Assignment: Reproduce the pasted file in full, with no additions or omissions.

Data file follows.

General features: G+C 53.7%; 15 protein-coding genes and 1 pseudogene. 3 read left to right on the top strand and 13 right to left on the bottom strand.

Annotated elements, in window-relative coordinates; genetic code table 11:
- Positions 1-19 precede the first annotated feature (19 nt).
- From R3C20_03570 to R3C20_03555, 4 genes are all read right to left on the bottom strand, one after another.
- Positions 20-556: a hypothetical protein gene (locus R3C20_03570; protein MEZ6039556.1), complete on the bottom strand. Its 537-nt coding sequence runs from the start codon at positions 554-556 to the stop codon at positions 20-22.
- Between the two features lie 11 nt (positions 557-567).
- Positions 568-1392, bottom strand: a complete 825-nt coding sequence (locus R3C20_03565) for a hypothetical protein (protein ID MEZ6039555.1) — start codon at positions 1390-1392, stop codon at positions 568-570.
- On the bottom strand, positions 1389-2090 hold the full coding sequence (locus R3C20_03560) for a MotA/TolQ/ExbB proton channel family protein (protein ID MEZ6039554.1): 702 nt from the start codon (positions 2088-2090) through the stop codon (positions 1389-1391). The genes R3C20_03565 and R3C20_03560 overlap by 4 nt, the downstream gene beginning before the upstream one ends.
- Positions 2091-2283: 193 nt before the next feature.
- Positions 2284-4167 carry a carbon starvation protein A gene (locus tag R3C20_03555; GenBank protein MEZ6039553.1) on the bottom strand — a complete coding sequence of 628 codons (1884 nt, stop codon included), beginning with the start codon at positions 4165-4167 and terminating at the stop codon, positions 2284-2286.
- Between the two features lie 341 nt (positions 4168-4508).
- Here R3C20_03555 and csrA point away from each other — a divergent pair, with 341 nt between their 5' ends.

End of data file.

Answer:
General features: G+C 53.7%; 15 protein-coding genes and 1 pseudogene. 3 read left to right on the top strand and 13 right to left on the bottom strand.

Annotated elements, in window-relative coordinates; genetic code table 11:
- Positions 1-19 precede the first annotated feature (19 nt).
- From R3C20_03570 to R3C20_03555, 4 genes are all read right to left on the bottom strand, one after another.
- Positions 20-556: a hypothetical protein gene (locus R3C20_03570; protein MEZ6039556.1), complete on the bottom strand. Its 537-nt coding sequence runs from the start codon at positions 554-556 to the stop codon at positions 20-22.
- Between the two features lie 11 nt (positions 557-567).
- Positions 568-1392, bottom strand: a complete 825-nt coding sequence (locus R3C20_03565) for a hypothetical protein (protein ID MEZ6039555.1) — start codon at positions 1390-1392, stop codon at positions 568-570.
- On the bottom strand, positions 1389-2090 hold the full coding sequence (locus R3C20_03560) for a MotA/TolQ/ExbB proton channel family protein (protein ID MEZ6039554.1): 702 nt from the start codon (positions 2088-2090) through the stop codon (positions 1389-1391). The genes R3C20_03565 and R3C20_03560 overlap by 4 nt, the downstream gene beginning before the upstream one ends.
- Positions 2091-2283: 193 nt before the next feature.
- Positions 2284-4167 carry a carbon starvation protein A gene (locus tag R3C20_03555; GenBank protein MEZ6039553.1) on the bottom strand — a complete coding sequence of 628 codons (1884 nt, stop codon included), beginning with the start codon at positions 4165-4167 and terminating at the stop codon, positions 2284-2286.
- Between the two features lie 341 nt (positions 4168-4508).
- Here R3C20_03555 and csrA point away from each other — a divergent pair, with 341 nt between their 5' ends.